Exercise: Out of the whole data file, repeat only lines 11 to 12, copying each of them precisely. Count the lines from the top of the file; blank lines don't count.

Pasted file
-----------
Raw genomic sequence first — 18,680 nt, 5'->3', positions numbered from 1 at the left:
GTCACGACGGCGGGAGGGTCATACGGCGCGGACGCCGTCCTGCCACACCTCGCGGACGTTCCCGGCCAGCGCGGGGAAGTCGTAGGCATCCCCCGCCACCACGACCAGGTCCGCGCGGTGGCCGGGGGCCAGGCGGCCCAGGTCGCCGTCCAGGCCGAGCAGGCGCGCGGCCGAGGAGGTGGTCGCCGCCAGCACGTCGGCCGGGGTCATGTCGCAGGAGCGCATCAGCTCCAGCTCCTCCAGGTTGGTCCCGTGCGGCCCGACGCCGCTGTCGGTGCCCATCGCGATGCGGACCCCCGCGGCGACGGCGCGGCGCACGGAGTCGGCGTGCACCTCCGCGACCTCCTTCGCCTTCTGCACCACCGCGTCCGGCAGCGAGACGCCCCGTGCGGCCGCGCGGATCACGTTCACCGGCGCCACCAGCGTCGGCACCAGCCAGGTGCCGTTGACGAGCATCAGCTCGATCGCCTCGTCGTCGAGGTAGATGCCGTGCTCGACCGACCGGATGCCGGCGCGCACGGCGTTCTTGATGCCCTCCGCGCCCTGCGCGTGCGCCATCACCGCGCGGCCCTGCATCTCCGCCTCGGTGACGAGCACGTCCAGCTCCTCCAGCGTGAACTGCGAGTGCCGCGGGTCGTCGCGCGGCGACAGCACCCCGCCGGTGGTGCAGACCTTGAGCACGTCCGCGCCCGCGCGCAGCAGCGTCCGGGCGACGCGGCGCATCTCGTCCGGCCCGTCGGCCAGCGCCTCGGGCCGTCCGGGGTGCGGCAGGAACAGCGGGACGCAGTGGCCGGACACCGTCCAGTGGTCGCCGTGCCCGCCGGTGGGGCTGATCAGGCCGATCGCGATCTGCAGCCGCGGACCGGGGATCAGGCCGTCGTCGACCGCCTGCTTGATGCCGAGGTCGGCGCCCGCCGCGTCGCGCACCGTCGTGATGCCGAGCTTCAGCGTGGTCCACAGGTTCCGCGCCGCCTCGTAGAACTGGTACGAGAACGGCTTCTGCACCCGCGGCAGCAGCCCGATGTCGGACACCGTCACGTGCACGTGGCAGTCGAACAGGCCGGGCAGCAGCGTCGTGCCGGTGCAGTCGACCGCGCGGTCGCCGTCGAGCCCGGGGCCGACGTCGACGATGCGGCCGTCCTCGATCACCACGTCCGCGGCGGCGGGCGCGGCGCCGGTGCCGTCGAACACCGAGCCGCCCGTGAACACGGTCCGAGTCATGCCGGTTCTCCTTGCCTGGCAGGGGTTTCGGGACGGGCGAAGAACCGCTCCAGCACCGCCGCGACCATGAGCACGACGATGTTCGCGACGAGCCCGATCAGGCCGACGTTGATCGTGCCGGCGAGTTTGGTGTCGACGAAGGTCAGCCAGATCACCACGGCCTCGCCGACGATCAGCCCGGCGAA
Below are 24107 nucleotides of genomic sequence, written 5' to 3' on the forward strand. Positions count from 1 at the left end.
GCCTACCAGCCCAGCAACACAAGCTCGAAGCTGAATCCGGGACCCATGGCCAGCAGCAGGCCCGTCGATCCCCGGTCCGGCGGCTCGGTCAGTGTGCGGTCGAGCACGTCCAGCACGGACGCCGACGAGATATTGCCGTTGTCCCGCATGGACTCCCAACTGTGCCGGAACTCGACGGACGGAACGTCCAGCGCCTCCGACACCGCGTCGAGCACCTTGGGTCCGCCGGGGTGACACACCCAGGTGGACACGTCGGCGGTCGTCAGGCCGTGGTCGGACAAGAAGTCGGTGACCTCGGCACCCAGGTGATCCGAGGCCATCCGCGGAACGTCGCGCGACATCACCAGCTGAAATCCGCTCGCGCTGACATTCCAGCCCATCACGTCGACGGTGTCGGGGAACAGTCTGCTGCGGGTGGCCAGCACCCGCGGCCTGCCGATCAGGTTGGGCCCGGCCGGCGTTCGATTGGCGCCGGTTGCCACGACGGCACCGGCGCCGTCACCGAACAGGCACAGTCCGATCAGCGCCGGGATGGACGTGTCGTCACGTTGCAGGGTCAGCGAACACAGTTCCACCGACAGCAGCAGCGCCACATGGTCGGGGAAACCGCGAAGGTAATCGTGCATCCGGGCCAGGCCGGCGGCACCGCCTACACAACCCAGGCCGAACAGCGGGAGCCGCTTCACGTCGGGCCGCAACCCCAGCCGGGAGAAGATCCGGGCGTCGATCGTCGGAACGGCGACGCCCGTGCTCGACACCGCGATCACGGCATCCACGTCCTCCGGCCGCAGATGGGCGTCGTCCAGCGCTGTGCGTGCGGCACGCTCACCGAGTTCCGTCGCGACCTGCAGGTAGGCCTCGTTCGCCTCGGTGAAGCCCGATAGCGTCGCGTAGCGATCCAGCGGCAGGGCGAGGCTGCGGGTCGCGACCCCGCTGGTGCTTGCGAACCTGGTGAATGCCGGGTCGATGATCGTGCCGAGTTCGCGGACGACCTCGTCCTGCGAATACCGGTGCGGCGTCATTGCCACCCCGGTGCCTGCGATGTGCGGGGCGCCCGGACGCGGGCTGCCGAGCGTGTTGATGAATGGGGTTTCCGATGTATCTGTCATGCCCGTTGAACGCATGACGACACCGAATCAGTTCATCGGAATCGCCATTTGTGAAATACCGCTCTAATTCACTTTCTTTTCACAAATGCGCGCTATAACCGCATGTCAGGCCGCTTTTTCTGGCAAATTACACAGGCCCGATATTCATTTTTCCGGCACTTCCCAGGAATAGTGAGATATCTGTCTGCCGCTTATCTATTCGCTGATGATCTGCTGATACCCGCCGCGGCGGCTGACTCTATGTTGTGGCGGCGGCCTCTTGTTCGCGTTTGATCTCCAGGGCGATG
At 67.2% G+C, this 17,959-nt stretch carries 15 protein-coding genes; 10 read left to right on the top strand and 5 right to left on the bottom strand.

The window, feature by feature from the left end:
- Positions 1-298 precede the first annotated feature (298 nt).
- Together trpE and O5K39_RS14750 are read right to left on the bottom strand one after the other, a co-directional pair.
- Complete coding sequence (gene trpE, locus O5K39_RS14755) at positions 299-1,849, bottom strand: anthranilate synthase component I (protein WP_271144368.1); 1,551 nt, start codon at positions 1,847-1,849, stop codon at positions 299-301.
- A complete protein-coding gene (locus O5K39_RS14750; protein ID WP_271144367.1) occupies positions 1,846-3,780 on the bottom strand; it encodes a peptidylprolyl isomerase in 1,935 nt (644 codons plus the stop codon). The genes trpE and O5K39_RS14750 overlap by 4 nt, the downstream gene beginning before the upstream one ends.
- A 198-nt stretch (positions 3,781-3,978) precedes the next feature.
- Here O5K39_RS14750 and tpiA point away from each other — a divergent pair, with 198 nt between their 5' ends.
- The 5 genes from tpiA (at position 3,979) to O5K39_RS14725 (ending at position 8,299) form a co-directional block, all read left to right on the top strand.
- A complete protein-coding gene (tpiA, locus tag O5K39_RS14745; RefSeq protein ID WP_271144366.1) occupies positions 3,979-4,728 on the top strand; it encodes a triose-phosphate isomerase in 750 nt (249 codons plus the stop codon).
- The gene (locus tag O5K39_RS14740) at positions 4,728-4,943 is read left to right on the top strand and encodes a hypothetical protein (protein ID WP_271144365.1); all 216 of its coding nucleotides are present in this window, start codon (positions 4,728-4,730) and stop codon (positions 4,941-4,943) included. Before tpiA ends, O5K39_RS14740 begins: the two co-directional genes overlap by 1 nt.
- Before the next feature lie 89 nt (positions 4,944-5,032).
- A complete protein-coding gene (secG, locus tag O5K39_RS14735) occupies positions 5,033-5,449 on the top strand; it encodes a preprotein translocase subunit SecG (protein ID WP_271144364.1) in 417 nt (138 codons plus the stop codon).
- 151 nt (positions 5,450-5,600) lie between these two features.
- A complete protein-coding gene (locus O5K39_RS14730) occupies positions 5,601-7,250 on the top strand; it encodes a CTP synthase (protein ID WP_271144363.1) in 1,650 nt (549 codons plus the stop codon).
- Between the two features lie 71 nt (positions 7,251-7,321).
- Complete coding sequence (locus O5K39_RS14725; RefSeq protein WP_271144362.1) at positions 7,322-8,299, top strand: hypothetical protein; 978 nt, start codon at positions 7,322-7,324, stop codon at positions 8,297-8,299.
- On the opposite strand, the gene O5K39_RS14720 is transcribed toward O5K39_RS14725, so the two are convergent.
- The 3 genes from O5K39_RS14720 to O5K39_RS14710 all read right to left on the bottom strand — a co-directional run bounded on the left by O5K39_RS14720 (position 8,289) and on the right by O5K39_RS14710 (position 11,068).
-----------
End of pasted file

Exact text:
- A 198-nt stretch (positions 3,781-3,978) precedes the next feature.
- Here O5K39_RS14750 and tpiA point away from each other — a divergent pair, with 198 nt between their 5' ends.